Transient Receptor Potential Vanilloid Subtype 1 Inhibits Inflammation and Apoptosis via the Release of Calcitonin Gene-Related Peptide in the Heart after Myocardial Infarction

    loading  Checking for direct PDF access through Ovid



A high mortality rate occurs with silent myocardial infarction (MI), particularly in aging and diabetic populations due to defects in the transient receptor potential vanilloid (TRPV1)-positive sensory nerve function. We have previously shown that TRPV1 deficiency markedly enhances post-MI inflammation and remodeling. However, the mechanisms remain unknown. The objective of this study was to clarify whether calcitonin gene-related peptide (CGRP) release was associated with the protective role of TRPV1 against postmyocardial inflammation and apoptosis.


TRPV1 gene knockout (TRPV1KO) and wild-type (WT) mice were subjected to left anterior descending ligation or sham operation. The concentration of CGRP in the myocardium was measured at 30 min, 1, 6 and 24 h post-MI. Mice received saline vehicle, CGRP or the CGRP antagonist CGRP8–37 before ligation. Inflammation was evaluated by ELISA assay and histological staining. Apoptosis was assessed by Western blot and TUNEL assay.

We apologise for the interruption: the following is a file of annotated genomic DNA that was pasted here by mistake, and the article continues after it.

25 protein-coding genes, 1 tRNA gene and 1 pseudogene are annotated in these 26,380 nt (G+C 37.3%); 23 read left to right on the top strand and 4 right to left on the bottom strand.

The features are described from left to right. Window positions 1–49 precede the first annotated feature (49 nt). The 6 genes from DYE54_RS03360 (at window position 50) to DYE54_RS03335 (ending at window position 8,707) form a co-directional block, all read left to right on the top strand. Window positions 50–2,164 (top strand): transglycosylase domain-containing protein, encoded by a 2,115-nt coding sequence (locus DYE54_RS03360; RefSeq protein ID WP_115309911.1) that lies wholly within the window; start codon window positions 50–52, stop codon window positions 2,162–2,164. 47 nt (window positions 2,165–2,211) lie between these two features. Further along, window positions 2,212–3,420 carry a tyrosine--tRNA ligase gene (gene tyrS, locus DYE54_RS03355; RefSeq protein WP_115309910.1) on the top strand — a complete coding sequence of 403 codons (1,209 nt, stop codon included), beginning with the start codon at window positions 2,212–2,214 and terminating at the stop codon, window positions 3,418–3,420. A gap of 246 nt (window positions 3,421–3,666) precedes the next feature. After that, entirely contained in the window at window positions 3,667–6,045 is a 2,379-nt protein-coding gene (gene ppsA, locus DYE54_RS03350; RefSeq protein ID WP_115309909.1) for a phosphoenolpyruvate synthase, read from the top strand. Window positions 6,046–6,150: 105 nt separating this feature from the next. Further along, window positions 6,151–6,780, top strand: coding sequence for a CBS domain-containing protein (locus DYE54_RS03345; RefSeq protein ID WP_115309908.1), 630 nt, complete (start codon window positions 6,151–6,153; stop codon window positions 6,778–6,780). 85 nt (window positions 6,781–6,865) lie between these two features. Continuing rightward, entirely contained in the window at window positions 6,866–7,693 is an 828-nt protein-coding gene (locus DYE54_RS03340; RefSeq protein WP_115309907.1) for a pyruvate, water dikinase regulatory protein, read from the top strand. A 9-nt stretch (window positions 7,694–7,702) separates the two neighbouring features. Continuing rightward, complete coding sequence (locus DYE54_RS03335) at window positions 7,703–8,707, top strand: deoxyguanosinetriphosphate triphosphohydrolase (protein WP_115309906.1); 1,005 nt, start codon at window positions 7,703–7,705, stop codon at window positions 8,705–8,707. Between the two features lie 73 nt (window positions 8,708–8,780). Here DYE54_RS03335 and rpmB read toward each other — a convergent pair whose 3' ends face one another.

Post-MI, both TRPV1KO and WT mice displayed elevated CGRP levels in myocardium when compared to sham controls. However, the levels of CGRP were significantly lower in TRPV1KO mice than in WT mice at 30 min after MI. Exogenous CGRP downregulated the levels of tumor necrosis factor-α and interleukin-6 expression in TRPV1KO mice post-MI. Moreover, exogenous CGRP decreased the neutrophil infiltration in TRPV1KO mice, whereas inhibition of CGRP by CGRP8–37 increased the neutrophil infiltration in WT mice. Western blotting data indicated that CGRP attenuated caspase-3 and caspase-9 expression, and enhanced Bcl-2 expression in TRPV1KO mice post-MI. CGRP8–37 upregulated caspase-3 and caspase-9 expression and downregulated Bcl-2 expression in WT mice.


Our data suggest a protective role of TRPV1 activation against inflammation and apoptosis in mice post-MI, possibly through CGRP release. These findings elucidate a neurogenic mechanism in mice post-MI, which may participate in sensory neurotransmitter-mediated protection in TRPV1 activation.

Related Topics

    loading  Loading Related Articles